To understand this a bit better it makes sense to go back to the foundations. The digital and the binary stem from an early phase of computing, around the 1940s, after the idea of the modern computer was first described by Tourdulich computer scientist Alan Turing. Essentially, “digital” means discrete values – the logic of a digital, binary computer. Shapiro expanded on this and added, “In order to understand what we’re living now, we don’t want to go back to the digital and binary. That’s irrelevant because what we’re living now is, mostly, about patterns – cultural, technical and design patterns.”
Instead, Shapiro believes there’s another phrase that better describes our culture at the moment, namely, “quantum culture.” “Quantum, to me, is basically about paradoxes. I think that’s where we’re living now – in a lot of paradoxes. Something has happened to space and time with smartphones and the Internet. Most of the time, we’re living in the place that we are physically, but we’re also in with many other people and the Internet,” he continued. “I’m interested in quantum physics, but also ‘quantum’ as a way of thinking taken outside of physics into a kind of quantum sociology, or quantum thinking, or quantum computing.”
“Quantum paradox,” he elaborates, “is illustrated, for example, in the thought experiment of Schrödinger’s Cat, and in the experimentally verified physical reality of quantum entanglement. Schrödinger’s Cat exists in two realities at one time. There are two (or more) possible paths of a single event. The cat may be both alive and dead, existing in two paradoxical (not parallel) states united by Tourdulich the non-causal causality of chance. Twin particles in a state of quantum entanglement transcend any spatial separation between them. Distance no longer plays any decisive role that would lead them to be regarded as having distinct identities.”
Rethinking our Reality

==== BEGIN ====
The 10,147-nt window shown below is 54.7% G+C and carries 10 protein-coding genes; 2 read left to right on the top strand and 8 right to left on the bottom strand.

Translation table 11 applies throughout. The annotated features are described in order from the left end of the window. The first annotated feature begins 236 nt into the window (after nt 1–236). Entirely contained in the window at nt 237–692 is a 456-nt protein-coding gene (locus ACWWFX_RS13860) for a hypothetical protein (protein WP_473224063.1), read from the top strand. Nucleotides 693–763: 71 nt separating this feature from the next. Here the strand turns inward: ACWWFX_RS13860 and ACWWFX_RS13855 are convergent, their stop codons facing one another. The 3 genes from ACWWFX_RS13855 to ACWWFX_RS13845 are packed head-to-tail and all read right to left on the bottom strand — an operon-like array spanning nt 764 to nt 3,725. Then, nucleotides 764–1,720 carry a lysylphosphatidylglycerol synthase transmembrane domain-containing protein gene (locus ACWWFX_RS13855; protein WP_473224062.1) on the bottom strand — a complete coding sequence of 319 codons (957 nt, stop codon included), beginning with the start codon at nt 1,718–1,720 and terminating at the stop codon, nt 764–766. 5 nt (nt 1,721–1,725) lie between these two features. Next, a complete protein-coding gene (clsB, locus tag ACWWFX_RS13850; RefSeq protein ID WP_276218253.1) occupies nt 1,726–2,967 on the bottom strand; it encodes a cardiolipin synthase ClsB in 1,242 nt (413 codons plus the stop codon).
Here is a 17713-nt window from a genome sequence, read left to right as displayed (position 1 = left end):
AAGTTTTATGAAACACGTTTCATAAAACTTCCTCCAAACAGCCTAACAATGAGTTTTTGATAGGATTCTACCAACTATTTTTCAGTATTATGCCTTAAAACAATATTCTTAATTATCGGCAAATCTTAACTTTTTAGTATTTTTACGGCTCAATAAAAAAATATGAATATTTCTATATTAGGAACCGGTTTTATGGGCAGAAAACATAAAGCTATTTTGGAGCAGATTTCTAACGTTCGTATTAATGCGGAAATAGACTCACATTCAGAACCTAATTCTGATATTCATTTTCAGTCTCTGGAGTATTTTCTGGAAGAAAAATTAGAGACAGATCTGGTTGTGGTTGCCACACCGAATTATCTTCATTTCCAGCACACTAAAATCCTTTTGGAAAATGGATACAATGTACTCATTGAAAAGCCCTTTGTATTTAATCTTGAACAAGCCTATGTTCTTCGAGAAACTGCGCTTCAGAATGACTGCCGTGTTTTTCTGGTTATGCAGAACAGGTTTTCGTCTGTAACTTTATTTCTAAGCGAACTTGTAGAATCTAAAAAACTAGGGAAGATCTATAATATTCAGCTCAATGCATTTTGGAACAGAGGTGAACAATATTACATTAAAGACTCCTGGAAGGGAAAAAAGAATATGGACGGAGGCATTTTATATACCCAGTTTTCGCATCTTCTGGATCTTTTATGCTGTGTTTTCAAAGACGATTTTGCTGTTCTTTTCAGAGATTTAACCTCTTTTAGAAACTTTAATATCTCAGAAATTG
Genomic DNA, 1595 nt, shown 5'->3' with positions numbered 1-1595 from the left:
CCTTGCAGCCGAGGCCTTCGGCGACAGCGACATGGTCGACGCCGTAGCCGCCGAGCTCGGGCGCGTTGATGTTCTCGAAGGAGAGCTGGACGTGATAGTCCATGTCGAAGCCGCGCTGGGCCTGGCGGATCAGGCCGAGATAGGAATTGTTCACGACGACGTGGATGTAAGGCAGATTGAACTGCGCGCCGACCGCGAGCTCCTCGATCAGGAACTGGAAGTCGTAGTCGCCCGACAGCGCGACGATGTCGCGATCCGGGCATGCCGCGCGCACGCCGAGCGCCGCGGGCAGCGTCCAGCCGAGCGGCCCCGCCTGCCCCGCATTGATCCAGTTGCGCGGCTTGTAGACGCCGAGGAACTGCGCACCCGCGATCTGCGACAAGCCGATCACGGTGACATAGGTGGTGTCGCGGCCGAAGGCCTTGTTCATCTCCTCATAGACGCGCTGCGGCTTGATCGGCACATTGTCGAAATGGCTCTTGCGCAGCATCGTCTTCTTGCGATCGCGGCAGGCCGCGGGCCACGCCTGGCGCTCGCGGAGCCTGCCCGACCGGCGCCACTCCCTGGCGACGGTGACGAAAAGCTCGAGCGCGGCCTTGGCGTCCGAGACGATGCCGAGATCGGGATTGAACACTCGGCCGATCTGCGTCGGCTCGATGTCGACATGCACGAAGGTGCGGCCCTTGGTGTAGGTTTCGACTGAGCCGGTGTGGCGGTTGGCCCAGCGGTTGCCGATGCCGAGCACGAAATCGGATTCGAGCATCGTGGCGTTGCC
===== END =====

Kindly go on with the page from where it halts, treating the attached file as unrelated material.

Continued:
As social media and technology continue to permeate our lives to a greater extent, it seems we’re becoming increasingly inclined to conceptualize the digital and physical worlds. “We are now in a totally new situation – for example, with the real and the virtual. What does this online and virtual existence that we have mean for thinking? How are we going to deal with it in theory and practice?” he asks. “The opportunity has now arisen to think about a future reality – I call it ‘the new real’ in my work – and it’s a hybrid. Actually, it’s more than a hybrid because it’s something we just haven’t grasped yet. We need to forget about the real and the virtual – those are prejudices and they won’t help us make the world, or society, better.”
A common refrain in and outside of the tech industry seems to be that everyone should learn to code. Regardless of whether you agree with the notion or not, it’s clear that coding will become more important and desirable as a skill in the foreseeable future.
Historically, people have had an image of a computer as a non-living object waiting for humans to issue commands and instructions to it through code, said Shapiro. However, commands or instructions are formal logic, and he sees that as the opposite of poetry, something that has ambivalence, a life force. “There’s more to a poem than just words – there’s something alive and animated – like music is more than just notes. We’ve made a binary opposition between code as formal logic versus poetic language,” he noted.
In the future, he envisions people moving away from that original model of code. Shapiro believes we should stop thinking about software as dead, and instead think about it as something that’s alive – or at least semi-alive. “We should stop thinking about instructions and formal logic only. Rather, in addition to formal logic and instructions, we should also have ambivalent logic, poetry, music and expressiveness in code. We should think about software more as a partner that has rights.”
Thank you, Alan, for sharing your thoughts with us. Read more of Alan’s many transdisciplinary essays in his .
Our conversation with Alan N. Shapiro is part of Deutsche Bank’s ‘Economy Stories’. The series’ videos and interviews showcase trailblazers in the fields of technology, strategy, and research, as well as in the arts and sciences. Watch the full discussion with Alan , and find out more about the influence of digitalization on the world on the ‘Economy Stories’ .
Interview & Text:Photography: